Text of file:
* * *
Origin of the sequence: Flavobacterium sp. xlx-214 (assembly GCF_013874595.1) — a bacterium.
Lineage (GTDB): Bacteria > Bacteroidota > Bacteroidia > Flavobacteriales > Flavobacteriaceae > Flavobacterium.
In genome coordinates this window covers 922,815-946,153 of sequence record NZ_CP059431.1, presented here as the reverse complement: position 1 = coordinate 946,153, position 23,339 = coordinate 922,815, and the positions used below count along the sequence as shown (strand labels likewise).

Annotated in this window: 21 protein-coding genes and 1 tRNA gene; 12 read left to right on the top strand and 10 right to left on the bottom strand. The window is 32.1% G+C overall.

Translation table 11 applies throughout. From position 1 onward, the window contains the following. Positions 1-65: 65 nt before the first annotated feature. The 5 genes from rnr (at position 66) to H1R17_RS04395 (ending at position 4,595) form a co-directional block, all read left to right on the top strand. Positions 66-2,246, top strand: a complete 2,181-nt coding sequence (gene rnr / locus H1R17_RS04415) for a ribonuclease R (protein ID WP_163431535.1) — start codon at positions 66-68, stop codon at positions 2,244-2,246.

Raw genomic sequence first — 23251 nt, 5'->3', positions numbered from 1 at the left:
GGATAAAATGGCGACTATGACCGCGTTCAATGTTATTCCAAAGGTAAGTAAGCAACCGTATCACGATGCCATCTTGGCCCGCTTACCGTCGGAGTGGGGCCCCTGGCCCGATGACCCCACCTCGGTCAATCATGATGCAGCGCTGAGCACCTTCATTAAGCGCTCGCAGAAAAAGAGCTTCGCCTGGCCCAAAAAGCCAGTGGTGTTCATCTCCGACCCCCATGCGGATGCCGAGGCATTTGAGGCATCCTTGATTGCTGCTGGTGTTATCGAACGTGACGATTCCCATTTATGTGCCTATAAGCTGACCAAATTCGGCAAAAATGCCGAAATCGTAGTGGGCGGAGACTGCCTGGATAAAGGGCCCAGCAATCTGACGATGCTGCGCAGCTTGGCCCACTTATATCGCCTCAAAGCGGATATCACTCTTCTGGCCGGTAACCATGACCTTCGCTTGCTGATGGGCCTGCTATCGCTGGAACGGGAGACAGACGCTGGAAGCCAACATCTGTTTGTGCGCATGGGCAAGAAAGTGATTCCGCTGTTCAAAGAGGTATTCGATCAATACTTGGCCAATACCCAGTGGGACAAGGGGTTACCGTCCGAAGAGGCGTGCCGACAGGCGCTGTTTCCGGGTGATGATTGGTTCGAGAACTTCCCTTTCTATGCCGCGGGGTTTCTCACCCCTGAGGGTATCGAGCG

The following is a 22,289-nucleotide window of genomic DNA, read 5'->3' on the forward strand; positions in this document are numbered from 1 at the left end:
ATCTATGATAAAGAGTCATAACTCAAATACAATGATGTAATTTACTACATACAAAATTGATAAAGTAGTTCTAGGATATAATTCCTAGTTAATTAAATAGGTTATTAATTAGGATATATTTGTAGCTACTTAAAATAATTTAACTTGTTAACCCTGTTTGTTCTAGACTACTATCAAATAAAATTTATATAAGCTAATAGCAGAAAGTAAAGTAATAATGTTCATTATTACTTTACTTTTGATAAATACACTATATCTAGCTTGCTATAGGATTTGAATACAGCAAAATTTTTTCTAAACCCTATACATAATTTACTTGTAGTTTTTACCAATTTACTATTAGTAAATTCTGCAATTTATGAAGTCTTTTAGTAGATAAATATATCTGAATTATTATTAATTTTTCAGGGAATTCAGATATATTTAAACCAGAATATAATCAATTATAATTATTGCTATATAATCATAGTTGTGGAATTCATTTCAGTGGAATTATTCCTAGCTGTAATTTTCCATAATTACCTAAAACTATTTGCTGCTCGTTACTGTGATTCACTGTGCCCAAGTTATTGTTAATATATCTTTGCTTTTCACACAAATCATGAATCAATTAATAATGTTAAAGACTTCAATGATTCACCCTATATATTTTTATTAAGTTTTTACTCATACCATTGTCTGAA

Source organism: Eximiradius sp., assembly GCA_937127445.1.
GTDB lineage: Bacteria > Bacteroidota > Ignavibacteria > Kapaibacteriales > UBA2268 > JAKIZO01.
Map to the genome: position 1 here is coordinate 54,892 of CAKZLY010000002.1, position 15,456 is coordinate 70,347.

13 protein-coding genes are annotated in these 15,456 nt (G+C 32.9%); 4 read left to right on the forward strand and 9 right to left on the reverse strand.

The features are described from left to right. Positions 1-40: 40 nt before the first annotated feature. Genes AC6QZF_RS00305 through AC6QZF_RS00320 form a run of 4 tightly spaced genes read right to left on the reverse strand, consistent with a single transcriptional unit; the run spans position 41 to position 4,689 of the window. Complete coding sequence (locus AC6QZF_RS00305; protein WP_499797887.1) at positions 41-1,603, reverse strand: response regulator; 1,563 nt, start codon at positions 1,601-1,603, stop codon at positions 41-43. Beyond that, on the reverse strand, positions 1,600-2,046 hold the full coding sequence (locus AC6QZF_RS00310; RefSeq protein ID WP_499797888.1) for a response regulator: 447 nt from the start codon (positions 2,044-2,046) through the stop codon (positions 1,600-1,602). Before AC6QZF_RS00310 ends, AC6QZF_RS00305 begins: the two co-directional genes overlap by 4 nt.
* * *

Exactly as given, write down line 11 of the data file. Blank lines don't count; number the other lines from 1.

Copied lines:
GTDB lineage: Bacteria > Bacteroidota > Ignavibacteria > Kapaibacteriales > UBA2268 > JAKIZO01.